too much data is lost (e.g. date and time).

    Any suggestions?

    J

  2. Re: PDA recommendation

    > Any suggestions?

    Another Psion 5mx???

    Richard

    "J 891" wrote in message
    news:386aaf52.0402080318.607bd63f@posting.google.c om...
    > My much loved Psion 5mx just died (the very common cracked screen
    > cable problem) and I need a new PDA.
    >
    > Important features
    >
    > Address book
    > Agenda
    > Database (e.g. for listing my CDs and DVDs)
    > E-mail using a mobile / cell phone and bluetooth
    > Uses standard cheap memory cards e.g. Compact Flash
    > Can use Smart Media (my camera uses this and it would be great if
    > they could share)
    > Programmability on the device
    >
    > I expect that the first five are no problem but I don't know about the
    > last two. One thing that I liked about the Psion is that I could
    > write my own programs on the device itself. This passed the time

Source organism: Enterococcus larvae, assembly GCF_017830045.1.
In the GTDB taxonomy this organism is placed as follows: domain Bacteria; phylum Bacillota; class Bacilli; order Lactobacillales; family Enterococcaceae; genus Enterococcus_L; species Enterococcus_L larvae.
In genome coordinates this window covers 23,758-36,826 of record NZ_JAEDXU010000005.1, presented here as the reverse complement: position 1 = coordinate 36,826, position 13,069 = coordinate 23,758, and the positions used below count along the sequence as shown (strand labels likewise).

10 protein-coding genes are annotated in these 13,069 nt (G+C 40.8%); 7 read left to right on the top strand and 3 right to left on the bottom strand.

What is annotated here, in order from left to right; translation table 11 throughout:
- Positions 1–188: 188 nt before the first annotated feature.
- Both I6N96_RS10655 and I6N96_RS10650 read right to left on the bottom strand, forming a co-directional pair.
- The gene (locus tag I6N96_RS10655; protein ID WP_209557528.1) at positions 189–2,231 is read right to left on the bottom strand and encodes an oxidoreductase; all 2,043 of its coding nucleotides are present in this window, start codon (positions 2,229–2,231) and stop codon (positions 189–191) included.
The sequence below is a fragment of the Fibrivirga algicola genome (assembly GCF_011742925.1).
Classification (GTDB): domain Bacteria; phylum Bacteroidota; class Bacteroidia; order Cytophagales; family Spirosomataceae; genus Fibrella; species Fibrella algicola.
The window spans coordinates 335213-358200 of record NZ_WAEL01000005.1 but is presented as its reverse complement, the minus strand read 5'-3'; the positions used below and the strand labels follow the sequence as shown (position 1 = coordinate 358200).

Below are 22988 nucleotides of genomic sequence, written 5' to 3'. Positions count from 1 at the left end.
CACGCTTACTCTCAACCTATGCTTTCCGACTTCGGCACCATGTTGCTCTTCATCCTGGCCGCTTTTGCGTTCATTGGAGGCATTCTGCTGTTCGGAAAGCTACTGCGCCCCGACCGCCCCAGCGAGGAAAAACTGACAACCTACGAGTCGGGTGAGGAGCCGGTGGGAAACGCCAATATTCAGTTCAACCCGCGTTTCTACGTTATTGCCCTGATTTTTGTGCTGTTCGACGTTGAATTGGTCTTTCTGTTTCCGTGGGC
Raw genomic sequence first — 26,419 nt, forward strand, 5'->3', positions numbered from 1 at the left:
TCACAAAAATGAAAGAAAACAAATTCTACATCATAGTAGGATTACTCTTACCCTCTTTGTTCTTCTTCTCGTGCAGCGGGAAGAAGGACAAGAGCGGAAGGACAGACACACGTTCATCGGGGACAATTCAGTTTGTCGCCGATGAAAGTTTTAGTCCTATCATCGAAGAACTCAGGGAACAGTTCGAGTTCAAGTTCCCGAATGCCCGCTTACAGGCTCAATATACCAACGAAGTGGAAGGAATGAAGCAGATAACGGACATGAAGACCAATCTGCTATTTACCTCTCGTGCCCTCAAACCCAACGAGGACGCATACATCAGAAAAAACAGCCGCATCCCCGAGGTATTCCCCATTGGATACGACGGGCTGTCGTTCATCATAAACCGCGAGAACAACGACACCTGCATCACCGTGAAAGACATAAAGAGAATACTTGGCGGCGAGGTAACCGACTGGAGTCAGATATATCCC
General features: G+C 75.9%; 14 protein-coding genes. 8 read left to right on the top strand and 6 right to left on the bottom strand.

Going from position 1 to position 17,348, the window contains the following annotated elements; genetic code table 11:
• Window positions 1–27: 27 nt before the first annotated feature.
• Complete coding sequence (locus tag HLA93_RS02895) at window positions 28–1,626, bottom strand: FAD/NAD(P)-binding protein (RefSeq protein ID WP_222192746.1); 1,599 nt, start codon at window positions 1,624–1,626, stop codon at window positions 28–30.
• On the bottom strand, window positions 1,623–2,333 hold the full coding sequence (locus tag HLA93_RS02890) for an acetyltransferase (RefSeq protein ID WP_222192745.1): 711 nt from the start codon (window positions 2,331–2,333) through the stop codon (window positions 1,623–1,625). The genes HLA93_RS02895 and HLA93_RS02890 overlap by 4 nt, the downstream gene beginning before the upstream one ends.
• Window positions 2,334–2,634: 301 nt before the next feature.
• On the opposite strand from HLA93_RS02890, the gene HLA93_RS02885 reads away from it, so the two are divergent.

> quite effectively on long flights and other times of extreme boredom.
    >
    > Unimportant features
    >
    > Games
    > MP3
    >
    > Good battery life is also desirable. A nice point of the Psion is
    > that it would run a long time on a pair of rechargeable AAs. I would
    > usually carry one spare pair and of course it is very easy to buy some
    > AAs so it was very unlikely that I would have a power problem. The
    > newer PDAs seem worse in this respect, I guess that is the price of
    > their nice bright colour screens. The Psion's screen was a weak point
    > (in many respects, especially its cable). Built in rechargeable
    > batteries are nice but what do you do if they run out when you are on
    > the move? Are car chargers cheap?
    >
    > Now GPS issues.
    >
    > I currently use a Garmin eMap. So I need the PDA to be able to
    > connect to this. I would like to be able to manage waypoints from the
    > PDA and download tracks. I used to use PsiGar for this on my Psion.
    > Alternatively I may consider using GPS software (e.g. TomTom) on the
    > PDA and the eMap just as the GPS receiver. Later on, I may consider a
    > bluetooth GPS receiver for the PDA.
    >
    > One point is that I cannot afford everything at once. So apart from
    > the PDA itself, I do not want to spend much on connecting it to my
    > eMap. The initial critical function is getting tracks from the eMap
    > to the PDA with no loss of data. This is one of my main grumbles with
    > the eMap. The tracklog is too small. The saved tracks help a bit but